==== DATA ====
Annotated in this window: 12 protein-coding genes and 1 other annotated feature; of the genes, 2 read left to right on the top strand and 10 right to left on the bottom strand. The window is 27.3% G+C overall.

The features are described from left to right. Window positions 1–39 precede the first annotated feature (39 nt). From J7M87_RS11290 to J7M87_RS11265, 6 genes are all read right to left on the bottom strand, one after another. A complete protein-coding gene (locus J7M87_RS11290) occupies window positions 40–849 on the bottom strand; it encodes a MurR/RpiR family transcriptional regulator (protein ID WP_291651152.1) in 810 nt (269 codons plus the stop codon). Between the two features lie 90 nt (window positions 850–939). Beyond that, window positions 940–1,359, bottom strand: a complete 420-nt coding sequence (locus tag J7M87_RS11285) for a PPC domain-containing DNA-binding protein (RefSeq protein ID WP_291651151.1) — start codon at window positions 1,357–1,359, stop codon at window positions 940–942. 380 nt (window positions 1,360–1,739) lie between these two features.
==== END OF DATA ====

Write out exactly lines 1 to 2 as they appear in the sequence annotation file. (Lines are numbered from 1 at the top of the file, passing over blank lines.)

Annotated in this window: 12 protein-coding genes and 1 other annotated feature; of the genes, 2 read left to right on the top strand and 10 right to left on the bottom strand. The window is 27.3% G+C overall.

The features are described from left to right. Window positions 1–39 precede the first annotated feature (39 nt). From J7M87_RS11290 to J7M87_RS11265, 6 genes are all read right to left on the bottom strand, one after another. A complete protein-coding gene (locus J7M87_RS11290) occupies window positions 40–849 on the bottom strand; it encodes a MurR/RpiR family transcriptional regulator (protein ID WP_291651152.1) in 810 nt (269 codons plus the stop codon). Between the two features lie 90 nt (window positions 850–939). Beyond that, window positions 940–1,359, bottom strand: a complete 420-nt coding sequence (locus tag J7M87_RS11285) for a PPC domain-containing DNA-binding protein (RefSeq protein ID WP_291651151.1) — start codon at window positions 1,357–1,359, stop codon at window positions 940–942. 380 nt (window positions 1,360–1,739) lie between these two features.